Bees on a Plane!!
Yesterday's WSJ reported that angry bees, attracted by the color yellow and by airline fuel (WFT?), have been hassling flight crews of late. Some of the insects have found their way into the engines and even the cockpits. Steven Schell, general manager of the Mercury Air Center-Burbank, remembers when bees attacked his plane, and firefighters were forced to hose the jet with insecticide foam:
"They were dropping straight to the ground, whole big chunks of them."
The pilots on the flight had to vacuum up three dozen bees that had entered the cockpit.
There's a Texas twist to this horror story. Last April, Gordon Guillory, a flight mechanic for Southwest Airlines, heard a buzzing noise coming from the tail of a Boeing 737-700 at Dallas airport Love Field:
"You couldn't really see them, but you knew there were tons of them in there because there were so many that would fly out. I've been working on airplanes for 15 years and I've never, ever seen anything like it."
(Cue horror movie violin shriek)
A beekeeper had to smoke out the bees. Guillory recalls having to explain to the keeper that banging on the tail repeatedly might, in fact, damage the tail and cause the jet to not fly so well.
Concerned about a local bee invasion, I called the intrepid Marlene McClinton, spokesperson for Houston's airport system:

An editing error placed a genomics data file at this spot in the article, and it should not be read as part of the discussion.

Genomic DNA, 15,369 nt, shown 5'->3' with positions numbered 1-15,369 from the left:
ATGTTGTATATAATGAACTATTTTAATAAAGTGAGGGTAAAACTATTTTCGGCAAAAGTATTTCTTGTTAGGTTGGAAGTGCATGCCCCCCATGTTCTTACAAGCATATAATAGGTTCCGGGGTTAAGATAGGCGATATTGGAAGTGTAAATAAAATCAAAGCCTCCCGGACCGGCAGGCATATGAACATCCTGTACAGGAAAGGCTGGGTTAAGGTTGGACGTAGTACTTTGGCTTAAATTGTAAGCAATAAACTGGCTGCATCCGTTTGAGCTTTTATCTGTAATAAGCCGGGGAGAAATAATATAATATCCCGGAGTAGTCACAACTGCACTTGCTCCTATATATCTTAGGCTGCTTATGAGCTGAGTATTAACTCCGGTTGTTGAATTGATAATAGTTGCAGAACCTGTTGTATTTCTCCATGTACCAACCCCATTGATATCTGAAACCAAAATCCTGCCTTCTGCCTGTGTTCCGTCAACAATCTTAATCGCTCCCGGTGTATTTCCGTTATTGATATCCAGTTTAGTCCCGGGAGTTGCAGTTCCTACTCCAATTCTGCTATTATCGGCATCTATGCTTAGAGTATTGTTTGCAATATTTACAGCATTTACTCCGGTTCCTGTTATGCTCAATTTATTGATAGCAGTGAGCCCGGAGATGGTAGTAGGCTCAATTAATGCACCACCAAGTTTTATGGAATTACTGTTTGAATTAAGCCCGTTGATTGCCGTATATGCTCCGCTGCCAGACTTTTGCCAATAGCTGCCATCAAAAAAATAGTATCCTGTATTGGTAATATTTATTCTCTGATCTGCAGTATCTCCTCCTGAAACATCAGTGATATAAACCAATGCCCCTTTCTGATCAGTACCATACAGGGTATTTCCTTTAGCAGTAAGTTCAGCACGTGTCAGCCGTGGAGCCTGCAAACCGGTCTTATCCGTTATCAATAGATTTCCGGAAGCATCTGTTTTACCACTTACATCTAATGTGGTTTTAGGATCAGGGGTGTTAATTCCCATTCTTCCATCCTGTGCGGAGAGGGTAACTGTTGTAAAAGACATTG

McClinton: "Bees? What, you couldn't ask about Snakes on a Plane?"
HouStoned: "I'm getting to that, McClinton. But first, the bees. What about the bees?"
McClinton (sighing): "I have never heard of any issue — not even in passing — regarding bees, but I'll ask."
A few hours later, McClinton calls me back, noting that there are in fact bees at Houston airports. See!? Man, I wonder if Samuel L. Jackson has to deal with this kind of disbelief in the movie, too.
"The Houston Fire Department is called if it gets really bad," McClinton tells me. "Otherwise, there are people here who come in and clean out the bees. The largest airlines have people on staff or contract who handle the bees at both airports."
A-ha! So the bee thing is a serious issue?
"It's not a serious issue of passenger safety," she says. "But outside, yes, it is an issue we deal with regularly."
Bees, check. Now what about snakes on planes in Houston?
"As far as I know, we have no snakes on any planes."
Not yet, anyway...
Dun-dun-duuuuuuuuuuunnn! — Steven Devadanam